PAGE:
What is on the five-year horizon for K-12 schools worldwide? Which trends and technologies will drive educational change? What are the challenges that we consider as solvable or difficult to overcome, and how can we strategize effective solutions? These questions regarding technology adoption and educational change steered the collaborative research and discussions of a body of 61 experts to produce the NMC/CoSN Horizon Report > 2017 K-12 Edition, in partnership with the Consortium for School Networking (CoSN) and made possible by mindSpark Learning. View the Panel of Expert’s work and discussions in the 2017 Horizon.k12 Workspace.
The three sections of this report constitute a reference and technology planning guide for educators, school education leaders,
administrators, policymakers, and technologists. These 10 highlights capture the big picture themes of educational
change that underpin the 18 topics.
1 Advancing progressive learning approaches requires cultural transformation. Schools must
be structured to promote the exchange of fresh ideas and identify successful models with a lens toward
sustainability — especially in light of inevitable leadership changes.
2 Learners are creators. The advent of makerspaces, classroom configurations that enable active
learning, and the inclusion of coding and robotics are providing students with ample opportunities to create
and experiment in ways that spur complex thinking. Students are already designing their own solutions to
3 Inter- and multidisciplinary learning breaks down silos. School curricula are increasingly making
clear connections between subjects like science and humanities, and engineering and art, demonstrating to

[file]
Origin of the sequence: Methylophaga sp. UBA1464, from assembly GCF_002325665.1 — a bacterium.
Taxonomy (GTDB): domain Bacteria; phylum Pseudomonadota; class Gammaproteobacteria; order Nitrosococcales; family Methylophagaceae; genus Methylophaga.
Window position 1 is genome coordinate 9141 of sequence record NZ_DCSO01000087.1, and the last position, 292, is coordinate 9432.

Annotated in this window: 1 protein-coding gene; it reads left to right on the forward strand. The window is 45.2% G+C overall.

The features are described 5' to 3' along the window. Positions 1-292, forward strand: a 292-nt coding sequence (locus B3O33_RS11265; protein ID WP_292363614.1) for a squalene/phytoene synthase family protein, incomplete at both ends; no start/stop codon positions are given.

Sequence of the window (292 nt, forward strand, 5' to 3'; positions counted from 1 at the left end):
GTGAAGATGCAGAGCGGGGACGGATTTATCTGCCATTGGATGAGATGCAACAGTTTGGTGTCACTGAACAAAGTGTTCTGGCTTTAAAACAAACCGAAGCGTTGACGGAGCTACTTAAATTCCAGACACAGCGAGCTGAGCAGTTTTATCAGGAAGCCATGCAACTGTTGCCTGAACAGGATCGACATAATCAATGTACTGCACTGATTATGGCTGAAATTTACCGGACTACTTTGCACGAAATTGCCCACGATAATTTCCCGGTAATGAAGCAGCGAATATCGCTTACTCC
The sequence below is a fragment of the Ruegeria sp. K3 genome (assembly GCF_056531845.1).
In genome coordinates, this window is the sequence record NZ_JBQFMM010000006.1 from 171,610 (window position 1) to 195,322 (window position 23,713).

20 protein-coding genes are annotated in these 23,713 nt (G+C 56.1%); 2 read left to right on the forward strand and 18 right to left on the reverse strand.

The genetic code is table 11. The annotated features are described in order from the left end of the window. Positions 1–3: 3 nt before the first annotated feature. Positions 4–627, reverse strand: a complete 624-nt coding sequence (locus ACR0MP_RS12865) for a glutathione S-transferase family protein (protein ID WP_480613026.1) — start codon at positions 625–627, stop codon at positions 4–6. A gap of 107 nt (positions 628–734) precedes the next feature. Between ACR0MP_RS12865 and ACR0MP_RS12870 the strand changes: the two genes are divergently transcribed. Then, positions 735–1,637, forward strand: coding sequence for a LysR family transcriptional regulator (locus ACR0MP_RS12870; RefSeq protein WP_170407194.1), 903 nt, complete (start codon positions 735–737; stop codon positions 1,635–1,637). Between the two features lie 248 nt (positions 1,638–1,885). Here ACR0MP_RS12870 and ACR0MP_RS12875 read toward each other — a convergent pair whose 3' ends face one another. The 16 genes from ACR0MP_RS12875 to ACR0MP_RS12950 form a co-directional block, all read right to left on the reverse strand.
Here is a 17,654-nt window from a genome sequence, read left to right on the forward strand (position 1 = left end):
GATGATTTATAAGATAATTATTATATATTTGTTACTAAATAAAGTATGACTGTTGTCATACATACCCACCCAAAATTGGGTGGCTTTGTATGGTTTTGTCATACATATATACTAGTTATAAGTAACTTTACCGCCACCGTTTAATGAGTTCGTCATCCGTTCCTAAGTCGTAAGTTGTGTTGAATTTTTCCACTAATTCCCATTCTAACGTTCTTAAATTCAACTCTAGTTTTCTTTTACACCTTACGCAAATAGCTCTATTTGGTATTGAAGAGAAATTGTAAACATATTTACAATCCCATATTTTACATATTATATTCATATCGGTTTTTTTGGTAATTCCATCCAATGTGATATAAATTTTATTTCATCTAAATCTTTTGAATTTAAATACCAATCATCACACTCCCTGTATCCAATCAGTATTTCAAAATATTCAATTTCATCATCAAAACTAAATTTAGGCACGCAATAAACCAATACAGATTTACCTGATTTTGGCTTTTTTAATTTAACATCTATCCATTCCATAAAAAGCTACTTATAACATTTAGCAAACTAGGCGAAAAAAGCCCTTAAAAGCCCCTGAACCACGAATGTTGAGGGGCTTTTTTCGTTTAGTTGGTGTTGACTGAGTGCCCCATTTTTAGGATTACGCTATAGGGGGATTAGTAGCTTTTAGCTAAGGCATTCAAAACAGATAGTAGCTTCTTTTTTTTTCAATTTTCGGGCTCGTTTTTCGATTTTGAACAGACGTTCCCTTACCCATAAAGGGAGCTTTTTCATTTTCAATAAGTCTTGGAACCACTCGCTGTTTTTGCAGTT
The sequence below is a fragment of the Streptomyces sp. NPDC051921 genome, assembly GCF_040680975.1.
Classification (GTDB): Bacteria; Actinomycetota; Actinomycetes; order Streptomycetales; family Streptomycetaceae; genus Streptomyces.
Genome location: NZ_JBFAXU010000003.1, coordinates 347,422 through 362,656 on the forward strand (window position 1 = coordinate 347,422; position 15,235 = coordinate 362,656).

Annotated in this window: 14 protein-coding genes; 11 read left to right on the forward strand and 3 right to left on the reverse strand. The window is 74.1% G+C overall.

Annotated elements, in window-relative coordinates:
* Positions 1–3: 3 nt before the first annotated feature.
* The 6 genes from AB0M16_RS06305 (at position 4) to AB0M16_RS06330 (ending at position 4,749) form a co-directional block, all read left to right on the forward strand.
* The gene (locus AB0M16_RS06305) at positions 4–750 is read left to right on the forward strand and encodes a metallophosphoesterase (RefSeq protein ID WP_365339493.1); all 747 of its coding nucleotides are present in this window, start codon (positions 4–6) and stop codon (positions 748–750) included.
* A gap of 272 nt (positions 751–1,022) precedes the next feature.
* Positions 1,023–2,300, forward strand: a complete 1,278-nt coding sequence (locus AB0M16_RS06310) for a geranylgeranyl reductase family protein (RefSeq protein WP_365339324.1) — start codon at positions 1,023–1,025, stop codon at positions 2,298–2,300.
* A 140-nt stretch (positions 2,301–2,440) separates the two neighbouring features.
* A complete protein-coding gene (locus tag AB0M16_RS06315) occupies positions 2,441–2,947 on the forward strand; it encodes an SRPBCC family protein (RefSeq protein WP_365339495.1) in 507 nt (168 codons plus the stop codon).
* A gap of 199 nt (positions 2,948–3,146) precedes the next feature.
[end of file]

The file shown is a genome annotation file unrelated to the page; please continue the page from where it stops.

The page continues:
students that a well-rounded perspective and skill set are vital to real-world success.
4 The widespread use of technology does not translate into equal learner achievement.
Technology is an enabler but does not alone compensate for gaps in student engagement and
performance attributable to socioeconomic status, race, ethnicity, and gender.
5 Continuously measuring learning is essential to better understanding learners’ needs. Analytics
technologies are providing teachers, schools, and districts with both individual and holistic views of
student learning, informing strategies for serving at-risk and gifted populations.
6 Fluency in the digital realm is more than just understanding how to use technology. Learning
must go beyond gaining isolated technology skills toward generating a deep understanding of digital
environments, enabling intuitive adaptation to new contexts and co-creation of content with others.
7 Authentic learning is not a trend — it is a necessity.
Hands-on experiences that enable students to learn by doing cultivate self-awareness and self-reliance
while piquing curiosity. Virtual reality and makerspaces are just two vehicles for stimulating these immersive
8 There is no replacement for good teaching — the role is just evolving. No matter how useful and
pervasive technology is, students will always need guides, mentors, and coaches to help them navigate
projects, generate meaning, and develop lifelong learning habits. School cultures must encourage,
reward, and scale effective teaching practices.
9 Schools are prioritizing computational thinking in the curriculum. Developing skills that enable
learners to use computers to gather data, break it down into smaller parts, and analyze patterns will be
an increasing necessity to succeed in our digital world.
While coding is one aspect of this idea, even those not pursuing computer science jobs will need these skills to
work with their future colleagues. 10 Learning spaces must reflect new approaches in education. The pervasiveness of active
learning pedagogies is requiring a shift in how learning environments are being designed. Emerging technologies
such as making, mixed reality, and the Internet of Things are requiring more flexible and connected plans.